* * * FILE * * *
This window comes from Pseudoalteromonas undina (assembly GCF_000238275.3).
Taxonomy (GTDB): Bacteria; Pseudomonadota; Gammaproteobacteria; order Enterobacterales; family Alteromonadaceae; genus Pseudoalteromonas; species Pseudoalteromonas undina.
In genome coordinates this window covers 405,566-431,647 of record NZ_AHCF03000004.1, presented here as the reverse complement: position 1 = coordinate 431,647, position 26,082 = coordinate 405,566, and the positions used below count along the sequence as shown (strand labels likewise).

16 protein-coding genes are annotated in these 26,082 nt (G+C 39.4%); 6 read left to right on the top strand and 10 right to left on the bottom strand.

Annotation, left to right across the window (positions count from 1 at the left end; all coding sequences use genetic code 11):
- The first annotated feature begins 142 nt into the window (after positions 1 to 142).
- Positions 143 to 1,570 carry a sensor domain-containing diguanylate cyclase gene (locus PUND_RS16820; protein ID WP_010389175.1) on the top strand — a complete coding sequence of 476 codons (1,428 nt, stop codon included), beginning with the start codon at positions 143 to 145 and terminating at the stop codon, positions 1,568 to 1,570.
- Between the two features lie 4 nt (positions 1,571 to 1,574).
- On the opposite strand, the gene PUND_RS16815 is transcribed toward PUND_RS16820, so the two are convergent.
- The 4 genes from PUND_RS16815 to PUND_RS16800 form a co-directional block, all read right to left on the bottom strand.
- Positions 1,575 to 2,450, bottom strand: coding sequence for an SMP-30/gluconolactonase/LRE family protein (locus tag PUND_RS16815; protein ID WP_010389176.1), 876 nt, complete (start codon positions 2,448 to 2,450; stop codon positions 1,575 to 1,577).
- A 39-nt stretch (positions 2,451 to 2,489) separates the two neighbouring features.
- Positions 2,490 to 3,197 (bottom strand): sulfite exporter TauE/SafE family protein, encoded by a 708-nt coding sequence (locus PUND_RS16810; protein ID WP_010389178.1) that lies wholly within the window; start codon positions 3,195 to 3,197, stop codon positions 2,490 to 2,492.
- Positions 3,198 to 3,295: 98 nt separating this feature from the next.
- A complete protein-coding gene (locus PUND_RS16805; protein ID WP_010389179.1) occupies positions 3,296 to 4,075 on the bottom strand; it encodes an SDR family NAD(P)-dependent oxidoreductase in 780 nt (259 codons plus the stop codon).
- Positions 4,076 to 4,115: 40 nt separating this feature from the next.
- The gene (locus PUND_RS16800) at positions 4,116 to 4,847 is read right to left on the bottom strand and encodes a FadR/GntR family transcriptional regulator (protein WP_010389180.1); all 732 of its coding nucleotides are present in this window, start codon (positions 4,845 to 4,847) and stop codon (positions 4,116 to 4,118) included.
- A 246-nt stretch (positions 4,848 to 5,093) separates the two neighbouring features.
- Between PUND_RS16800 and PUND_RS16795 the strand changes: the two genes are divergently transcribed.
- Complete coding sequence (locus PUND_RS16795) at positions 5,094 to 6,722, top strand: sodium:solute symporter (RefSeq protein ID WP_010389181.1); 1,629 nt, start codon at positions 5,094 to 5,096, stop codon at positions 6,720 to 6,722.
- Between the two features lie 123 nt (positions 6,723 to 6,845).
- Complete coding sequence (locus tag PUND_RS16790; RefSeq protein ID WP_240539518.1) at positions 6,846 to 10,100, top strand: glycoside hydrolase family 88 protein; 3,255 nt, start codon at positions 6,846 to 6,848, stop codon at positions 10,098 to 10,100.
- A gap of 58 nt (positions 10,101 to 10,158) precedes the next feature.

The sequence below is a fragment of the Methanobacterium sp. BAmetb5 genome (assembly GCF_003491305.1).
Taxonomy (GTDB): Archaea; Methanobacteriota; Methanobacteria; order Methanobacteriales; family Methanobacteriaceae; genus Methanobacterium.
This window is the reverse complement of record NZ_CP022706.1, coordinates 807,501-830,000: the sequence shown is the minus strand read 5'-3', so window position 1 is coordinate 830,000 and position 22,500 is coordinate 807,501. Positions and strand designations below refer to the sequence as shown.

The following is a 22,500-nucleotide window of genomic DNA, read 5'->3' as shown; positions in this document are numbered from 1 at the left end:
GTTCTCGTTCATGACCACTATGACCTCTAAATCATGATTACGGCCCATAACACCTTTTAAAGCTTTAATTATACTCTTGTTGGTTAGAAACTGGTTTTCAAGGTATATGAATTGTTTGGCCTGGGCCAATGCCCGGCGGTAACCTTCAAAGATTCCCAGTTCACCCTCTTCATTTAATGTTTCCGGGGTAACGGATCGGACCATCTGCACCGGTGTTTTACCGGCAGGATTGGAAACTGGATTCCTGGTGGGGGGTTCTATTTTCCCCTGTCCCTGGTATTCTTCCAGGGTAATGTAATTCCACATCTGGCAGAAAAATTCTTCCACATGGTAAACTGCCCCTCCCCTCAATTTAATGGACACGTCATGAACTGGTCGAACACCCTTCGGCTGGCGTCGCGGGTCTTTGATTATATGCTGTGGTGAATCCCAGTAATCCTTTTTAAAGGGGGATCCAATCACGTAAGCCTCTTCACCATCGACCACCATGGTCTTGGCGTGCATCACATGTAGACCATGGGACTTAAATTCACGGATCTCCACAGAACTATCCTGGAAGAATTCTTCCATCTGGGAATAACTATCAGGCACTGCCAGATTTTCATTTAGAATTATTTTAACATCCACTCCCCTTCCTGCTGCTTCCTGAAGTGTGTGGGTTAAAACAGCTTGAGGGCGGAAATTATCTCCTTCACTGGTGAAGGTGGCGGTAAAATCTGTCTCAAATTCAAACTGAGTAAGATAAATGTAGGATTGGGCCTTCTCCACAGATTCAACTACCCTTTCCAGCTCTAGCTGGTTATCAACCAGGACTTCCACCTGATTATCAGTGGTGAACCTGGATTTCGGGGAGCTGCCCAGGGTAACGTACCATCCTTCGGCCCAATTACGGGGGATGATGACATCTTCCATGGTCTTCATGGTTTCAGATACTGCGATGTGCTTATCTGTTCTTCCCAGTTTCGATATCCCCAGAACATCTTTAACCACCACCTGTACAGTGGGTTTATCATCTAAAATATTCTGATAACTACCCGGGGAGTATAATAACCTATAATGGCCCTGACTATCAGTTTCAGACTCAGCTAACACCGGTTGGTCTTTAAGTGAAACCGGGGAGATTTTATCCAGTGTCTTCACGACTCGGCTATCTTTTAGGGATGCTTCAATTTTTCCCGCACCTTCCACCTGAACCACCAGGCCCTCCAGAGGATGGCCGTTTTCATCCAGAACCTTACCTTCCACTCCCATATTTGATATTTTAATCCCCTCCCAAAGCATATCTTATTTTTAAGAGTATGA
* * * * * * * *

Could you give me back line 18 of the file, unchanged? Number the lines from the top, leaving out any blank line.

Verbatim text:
- A 246-nt stretch (positions 4,848 to 5,093) separates the two neighbouring features.